STEVENS: Those were the people in the room congressman.

KELLY: All right, let me stand you by because I want to ask you Stewart Stevens, what you thought whether -- because there was a point in during Trump's remarks where people were wondering whether this is not becoming a political matter. I mean, is this sort of oozing over into a place where this could affect people's impressions of these candidates. But what's still ringing in everybody's ears is what happened at last night's debate. You heard several people made jokes or comments about Trump not going to accept the results of the election necessarily. I haven't gotten a chance to get your take on what happened last night.

STEVENS: You know, in my grubby (ph) vote getting perspective, I think debates should be about audiences you're trying to reach that you need voters segments to get the vote for you. The biggest group that Donald Trump needs is women. And I think last night was sort of a disaster for him on that front.

The nasty woman comment is just something that we've never heard before in a debate. And there was no targeted effort that he made to really come to grips with what has come out about his past and what has been said and what he said. So you know, I thought it was actually his worst debate in that regard.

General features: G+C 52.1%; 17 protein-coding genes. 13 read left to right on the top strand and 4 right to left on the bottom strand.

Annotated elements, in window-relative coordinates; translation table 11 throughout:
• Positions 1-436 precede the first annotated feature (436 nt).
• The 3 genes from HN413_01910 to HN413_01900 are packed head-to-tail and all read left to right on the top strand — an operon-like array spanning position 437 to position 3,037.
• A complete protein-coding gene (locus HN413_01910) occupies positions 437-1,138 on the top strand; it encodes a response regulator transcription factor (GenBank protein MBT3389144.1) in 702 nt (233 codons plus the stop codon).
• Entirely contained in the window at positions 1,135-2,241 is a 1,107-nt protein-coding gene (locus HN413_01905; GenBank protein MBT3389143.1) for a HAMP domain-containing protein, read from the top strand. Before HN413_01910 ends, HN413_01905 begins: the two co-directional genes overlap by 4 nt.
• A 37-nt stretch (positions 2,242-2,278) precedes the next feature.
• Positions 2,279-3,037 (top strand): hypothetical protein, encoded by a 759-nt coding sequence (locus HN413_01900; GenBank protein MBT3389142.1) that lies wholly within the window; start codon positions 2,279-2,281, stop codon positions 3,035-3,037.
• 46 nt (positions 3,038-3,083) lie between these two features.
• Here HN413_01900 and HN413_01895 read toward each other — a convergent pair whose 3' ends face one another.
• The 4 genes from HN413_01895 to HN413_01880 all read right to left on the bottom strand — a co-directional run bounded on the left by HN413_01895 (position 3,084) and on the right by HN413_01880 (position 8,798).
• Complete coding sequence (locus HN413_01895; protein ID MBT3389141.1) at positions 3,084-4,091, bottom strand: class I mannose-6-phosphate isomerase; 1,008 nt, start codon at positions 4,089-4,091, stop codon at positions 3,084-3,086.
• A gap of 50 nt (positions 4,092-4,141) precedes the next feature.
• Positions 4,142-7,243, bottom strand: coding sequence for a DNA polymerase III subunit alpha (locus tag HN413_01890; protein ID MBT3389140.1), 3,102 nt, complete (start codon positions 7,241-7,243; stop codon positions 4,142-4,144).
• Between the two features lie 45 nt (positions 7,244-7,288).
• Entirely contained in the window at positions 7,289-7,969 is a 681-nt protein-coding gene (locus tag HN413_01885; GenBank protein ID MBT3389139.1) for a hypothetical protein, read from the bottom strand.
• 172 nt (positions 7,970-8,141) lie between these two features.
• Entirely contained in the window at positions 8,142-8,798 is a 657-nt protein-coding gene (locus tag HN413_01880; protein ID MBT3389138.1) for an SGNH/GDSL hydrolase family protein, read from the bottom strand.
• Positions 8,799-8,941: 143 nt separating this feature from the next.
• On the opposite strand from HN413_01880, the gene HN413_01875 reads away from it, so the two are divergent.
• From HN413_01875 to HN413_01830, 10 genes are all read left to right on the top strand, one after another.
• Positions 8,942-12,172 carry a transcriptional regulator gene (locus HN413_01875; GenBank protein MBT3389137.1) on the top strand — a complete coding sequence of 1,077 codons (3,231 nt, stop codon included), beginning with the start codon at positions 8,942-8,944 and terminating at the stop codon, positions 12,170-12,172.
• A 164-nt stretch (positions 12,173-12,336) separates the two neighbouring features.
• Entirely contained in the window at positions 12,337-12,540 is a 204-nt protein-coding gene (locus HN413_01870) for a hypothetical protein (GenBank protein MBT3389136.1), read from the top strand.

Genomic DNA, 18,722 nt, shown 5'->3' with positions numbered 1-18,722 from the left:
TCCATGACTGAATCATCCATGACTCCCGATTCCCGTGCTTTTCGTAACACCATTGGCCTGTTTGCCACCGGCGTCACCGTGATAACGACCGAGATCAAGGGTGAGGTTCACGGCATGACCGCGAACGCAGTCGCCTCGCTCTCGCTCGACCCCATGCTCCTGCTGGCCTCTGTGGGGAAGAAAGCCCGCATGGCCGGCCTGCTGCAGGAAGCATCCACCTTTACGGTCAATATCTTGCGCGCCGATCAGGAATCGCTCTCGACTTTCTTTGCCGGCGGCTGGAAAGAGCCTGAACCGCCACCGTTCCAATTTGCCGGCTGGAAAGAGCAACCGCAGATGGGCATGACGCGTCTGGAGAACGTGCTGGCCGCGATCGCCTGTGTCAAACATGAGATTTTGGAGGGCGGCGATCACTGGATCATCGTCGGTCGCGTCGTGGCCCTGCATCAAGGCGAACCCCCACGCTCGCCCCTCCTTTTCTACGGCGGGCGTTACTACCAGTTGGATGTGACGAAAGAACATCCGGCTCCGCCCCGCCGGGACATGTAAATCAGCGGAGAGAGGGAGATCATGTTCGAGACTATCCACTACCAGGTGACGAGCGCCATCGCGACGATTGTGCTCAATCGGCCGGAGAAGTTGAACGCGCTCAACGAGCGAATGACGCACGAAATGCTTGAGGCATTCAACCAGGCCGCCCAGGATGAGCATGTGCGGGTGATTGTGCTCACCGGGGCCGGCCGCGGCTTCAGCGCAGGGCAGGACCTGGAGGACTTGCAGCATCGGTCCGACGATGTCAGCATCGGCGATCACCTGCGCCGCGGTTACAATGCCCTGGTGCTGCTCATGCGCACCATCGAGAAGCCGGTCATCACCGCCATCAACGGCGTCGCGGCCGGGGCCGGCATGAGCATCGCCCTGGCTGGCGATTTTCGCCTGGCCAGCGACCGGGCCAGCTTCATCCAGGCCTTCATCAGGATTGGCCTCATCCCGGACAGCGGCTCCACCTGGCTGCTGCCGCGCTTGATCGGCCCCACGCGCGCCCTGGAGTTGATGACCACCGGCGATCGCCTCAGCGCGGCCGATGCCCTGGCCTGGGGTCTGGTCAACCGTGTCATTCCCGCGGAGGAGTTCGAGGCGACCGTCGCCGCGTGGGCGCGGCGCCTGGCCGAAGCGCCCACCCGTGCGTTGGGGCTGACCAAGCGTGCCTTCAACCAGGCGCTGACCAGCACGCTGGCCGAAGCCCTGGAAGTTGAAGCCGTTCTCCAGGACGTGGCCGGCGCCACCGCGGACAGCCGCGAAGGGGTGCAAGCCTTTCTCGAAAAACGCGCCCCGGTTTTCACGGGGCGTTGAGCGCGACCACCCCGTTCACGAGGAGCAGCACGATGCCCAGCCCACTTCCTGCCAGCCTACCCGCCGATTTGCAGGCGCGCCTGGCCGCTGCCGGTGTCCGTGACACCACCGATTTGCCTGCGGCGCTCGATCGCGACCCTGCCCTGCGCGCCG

KELLY: Really? Well, we'll see. We'll see where the needle gets moved. I mean, Trump did speak to the woman issue and offered a lengthy defense of it. It's just a question of whether people find it persuasive. I got to run. It's great to see all of you. Thanks for being here.

UNIDENTIFIED MALE: Great to be with you.

KELLY: Also ahead tonight, a big campaign controversy that you heard referenced in that Trump joke that's getting a serious second look after our heated interview with the chairwoman of the Democratic National Committee last night, Donna Brazile. Up next, Sheriff David Clarke and Richard Fowler are here on the followup.


KELLY: When did you get it?

DONNA BRAZILE, DEMOCRATIC NATIONAL COMMITTEE ACTING CHAIRWOMAN: You know, as a Christian woman I understand persecution but I will not sit here and be persecuted because your information is totally false. What you are saying to the American people...